How iconoclastically mundane to claim a dream for a nation — we are all in each other’s dream, whether asleep or not. I think of the alliteration, the sprung rhythm inside the phrase “American Dream.” There’s a hum to the machinery flowing underneath its sub-textual roll in the mouth, a tease for tongue and glory.
Another country’s name just doesn’t run with DREAM as smooth as the word AMERICAN — an entire essay awaits within those two words. Say that a few times — American Dream — aMERicanDREAM. First; the large beginning, our tallest most important structure; the capital letter A. Next; the first stress, MER (ocean) the implication of a country in flux, the water of our woes (if metaphor implicates). Next; I, the individual human reduced in strength by pronunciation, for we are not EYE but IHH, the I that masquerades as ih. CAN, following the I, the dare of our people, of the word’s people, the citizens that inhabit the word CAN dream, CAN do. I Can, a claim to support a country’s evolution, a country’s dream lurking within its syntax.
Each word has its citizens, its own population shaping its existence, its need for travel inside our tongue. We have people inside our tongues, each word, a treaty paid at birth, a whirl imprinted. A – MER – I – CAN…pronounced — Uh…merican. And like a stop sign, we place an unattainable ending, the word DREAM, at its conclusion. The word AMERICAN implies an achievable aspiration, the word DREAM kills it with implied invention. Too sour? Aspiration is the ability to imagine possibility.
American Ingenuity tends to cross borders, the large expanse of the unattainable journey, opens the mindset that prepares for the long haul. I would imagine the Open Mindset could be a giftwrapped meteor that came from American Ingenuity, pointing to an elusive hierarchy championed by dreams without nations. But that undermines human ingenuity with territory, championing one set of ideals for another based on the land mass you occupy.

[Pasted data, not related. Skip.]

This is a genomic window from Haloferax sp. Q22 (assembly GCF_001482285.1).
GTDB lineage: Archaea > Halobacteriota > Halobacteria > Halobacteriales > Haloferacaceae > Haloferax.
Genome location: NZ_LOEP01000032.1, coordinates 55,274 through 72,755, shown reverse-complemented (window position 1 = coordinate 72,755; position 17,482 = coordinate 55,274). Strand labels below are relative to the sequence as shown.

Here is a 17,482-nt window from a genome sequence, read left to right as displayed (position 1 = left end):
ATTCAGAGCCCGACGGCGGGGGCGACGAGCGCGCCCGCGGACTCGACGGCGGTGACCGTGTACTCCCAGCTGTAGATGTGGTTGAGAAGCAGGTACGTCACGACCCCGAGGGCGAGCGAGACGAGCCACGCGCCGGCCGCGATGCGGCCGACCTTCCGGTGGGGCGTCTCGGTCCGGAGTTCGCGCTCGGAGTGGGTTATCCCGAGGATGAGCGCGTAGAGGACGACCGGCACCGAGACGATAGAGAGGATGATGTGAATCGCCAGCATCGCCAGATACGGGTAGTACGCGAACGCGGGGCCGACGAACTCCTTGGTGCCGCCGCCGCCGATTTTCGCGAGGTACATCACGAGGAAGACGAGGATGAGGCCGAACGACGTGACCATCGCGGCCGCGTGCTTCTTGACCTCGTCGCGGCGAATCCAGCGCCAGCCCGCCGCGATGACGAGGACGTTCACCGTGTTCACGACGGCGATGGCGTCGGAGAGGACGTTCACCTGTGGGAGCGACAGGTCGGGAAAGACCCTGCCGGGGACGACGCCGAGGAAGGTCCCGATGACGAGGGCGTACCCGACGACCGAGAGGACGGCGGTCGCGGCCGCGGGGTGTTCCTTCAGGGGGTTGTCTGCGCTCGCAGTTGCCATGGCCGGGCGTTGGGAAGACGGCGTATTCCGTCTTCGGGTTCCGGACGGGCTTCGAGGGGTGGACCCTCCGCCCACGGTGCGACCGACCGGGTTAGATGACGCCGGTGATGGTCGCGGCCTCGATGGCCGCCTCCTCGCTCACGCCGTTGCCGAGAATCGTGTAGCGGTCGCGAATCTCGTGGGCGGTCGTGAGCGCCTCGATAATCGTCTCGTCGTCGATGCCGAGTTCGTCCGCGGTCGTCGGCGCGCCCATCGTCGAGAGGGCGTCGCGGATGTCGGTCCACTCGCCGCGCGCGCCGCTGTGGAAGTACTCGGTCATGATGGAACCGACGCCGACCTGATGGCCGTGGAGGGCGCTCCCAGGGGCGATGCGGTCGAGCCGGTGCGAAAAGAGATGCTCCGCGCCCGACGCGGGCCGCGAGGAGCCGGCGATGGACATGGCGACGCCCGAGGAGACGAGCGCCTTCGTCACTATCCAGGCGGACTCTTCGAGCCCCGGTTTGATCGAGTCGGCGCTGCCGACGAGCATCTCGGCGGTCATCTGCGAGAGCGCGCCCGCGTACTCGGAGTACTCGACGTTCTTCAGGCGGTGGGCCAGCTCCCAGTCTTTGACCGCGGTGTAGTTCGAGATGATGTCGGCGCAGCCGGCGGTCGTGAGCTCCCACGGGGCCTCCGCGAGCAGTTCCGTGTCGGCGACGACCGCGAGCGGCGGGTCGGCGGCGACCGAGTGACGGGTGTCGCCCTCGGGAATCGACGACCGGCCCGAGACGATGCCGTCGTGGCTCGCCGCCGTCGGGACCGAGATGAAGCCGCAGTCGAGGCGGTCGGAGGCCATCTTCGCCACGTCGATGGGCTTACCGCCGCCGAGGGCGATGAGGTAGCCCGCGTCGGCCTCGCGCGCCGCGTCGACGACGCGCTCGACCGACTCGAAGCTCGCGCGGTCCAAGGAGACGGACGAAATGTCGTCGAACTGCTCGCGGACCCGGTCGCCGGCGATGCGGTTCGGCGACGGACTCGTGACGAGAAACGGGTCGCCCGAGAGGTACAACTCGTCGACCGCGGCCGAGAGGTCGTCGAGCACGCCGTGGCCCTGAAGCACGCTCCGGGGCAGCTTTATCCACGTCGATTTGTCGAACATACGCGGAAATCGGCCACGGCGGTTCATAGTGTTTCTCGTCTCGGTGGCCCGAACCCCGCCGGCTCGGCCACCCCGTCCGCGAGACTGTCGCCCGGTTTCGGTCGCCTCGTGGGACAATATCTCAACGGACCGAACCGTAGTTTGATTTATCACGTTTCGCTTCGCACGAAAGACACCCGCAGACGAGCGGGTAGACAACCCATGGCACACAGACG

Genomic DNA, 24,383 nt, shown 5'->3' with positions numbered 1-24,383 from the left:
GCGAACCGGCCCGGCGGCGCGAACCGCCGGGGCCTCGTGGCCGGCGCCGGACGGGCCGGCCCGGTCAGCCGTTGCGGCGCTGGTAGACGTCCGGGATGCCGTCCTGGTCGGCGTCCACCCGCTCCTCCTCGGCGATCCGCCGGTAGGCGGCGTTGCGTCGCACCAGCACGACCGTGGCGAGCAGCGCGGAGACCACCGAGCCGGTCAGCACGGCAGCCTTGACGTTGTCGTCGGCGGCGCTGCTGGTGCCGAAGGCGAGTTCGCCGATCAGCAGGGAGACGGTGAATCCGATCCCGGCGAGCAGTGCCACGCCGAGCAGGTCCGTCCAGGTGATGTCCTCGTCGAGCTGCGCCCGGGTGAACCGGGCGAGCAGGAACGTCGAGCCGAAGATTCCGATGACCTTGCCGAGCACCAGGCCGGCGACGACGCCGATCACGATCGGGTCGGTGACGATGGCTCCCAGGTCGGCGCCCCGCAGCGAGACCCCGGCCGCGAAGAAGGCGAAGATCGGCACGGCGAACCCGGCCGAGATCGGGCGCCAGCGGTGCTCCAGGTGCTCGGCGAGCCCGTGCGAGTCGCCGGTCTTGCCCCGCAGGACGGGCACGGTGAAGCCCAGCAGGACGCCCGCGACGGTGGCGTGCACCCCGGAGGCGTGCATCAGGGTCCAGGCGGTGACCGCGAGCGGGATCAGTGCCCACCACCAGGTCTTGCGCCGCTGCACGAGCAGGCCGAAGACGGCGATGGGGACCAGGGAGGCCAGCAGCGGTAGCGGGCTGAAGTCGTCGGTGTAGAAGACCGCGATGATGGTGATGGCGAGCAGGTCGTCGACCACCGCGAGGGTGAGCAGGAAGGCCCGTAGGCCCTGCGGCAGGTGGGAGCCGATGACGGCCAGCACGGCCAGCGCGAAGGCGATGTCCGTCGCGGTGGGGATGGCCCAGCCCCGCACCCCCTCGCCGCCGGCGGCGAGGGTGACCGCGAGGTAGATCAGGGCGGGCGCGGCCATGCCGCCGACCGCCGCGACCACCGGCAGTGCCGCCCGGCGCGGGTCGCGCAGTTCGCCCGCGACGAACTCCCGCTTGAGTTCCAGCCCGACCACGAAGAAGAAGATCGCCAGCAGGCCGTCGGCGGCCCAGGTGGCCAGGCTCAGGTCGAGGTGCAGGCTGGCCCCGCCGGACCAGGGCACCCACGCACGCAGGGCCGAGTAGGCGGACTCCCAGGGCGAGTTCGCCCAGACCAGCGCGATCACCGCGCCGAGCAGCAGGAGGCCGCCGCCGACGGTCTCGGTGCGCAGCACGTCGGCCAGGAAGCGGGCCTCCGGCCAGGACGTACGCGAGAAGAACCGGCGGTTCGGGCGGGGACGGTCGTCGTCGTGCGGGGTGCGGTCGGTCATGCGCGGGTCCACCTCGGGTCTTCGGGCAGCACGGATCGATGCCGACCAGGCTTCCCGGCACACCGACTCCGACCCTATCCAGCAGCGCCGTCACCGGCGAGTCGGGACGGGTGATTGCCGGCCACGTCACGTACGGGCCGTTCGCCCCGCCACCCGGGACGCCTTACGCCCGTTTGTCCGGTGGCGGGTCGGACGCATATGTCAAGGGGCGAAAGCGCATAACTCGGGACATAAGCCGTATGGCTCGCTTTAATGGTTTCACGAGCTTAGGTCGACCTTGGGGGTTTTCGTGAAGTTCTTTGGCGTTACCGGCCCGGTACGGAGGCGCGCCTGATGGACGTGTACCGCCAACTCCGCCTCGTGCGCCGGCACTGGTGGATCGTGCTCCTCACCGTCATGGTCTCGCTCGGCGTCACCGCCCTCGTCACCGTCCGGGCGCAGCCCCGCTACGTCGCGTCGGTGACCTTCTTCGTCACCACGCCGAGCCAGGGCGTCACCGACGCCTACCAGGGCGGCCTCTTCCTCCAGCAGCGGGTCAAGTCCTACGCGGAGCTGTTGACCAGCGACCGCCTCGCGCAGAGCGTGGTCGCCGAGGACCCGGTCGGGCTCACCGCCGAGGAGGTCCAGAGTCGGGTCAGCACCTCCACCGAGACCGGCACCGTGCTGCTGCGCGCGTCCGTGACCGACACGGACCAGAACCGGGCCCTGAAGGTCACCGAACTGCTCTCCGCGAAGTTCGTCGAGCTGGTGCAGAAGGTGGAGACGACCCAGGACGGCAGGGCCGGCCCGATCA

To dream is to live in transition between embodied physical states — to let me hold what I can’t, to do it now, and then to not. Let me tell you the story of my can and my can’t, maybe hearing me say it will make it happen — and America has many forums for expression. Between the states of my movement, my familiarity with the dream is a story I wish to unfold, continually. To dream at the border of what I am and what I want. America is a land of myriad borders, where you can and you can’t, in countless ways.
The American Dream is an immigrant dream — aspiration develops as you struggle to fit in with what makes you different. Aspiration sets root after age has given you its meaning. Dreams don’t matter as a child because everything is possible. As you get older you lose the toy, question the friend, expand the imagination by finding what non-truths do, eventually the hardship of not getting your reward settles into fluency for accepting change. Becoming mobile with the world you’re in, you move further away from that initial murky all and begin to focus on specifics. Adolescence brings physical changes running alongside intellectual changes. Eventually, the person you’ve become is a meeting of the body and mind while in the act of developing.
What we’re given is a chance to affect that world, back when everything was possible as a child. The nostalgia of having a dream to aspire towards is rooted in childhood by parents, teachers, elders who “knew better.” The awoken dream’s significance is at its core a traumatic shock to the system, disturbed from sleep by the brain’s ability to process the living journey into narrative cohesions of immensity. The dream state of a child is a just forming life, whereas the awoken state of an adult is its own childhood. To dream becomes a religion to believe in — a safe haven for imagination to spawn creative juxtapositions, unexplainable in a waking life, to aspire the unreachable real.
There is nothing straightforward about a Dream or about an American or about aspiration. Which is why we need constant reminders to re-root the map the further we get from our dreams as adults. As a word alchemist, I can trap my trip over these meanings and delight invention’s deepest ontological tip — where my walking awake-state grabs hold of my sleeping out-state to invert language to its furthest reach of borders, in a facility of practice and impossibility. And once at the edge, I am one with my dreams — now… if I could only earn a living from an edge I’ve never seen, I would truly capture a beyond state neither here, American, or Edwin.
Edwin Torres’ books include Ameriscopia (University of Arizona Press), Yes Thing No Thing (Roof Books), and In The Function Of External Circumstances (Nightboat Books). His work also appears in the anthologies, Angels of the Americlypse: New [email protected] Writing, Postmodern American Poetry Vol. 2, Kindergarde: Avant Garde Poems Plays and Songs For Children, and Aloud; Voices From The Nuyorican Poets Café.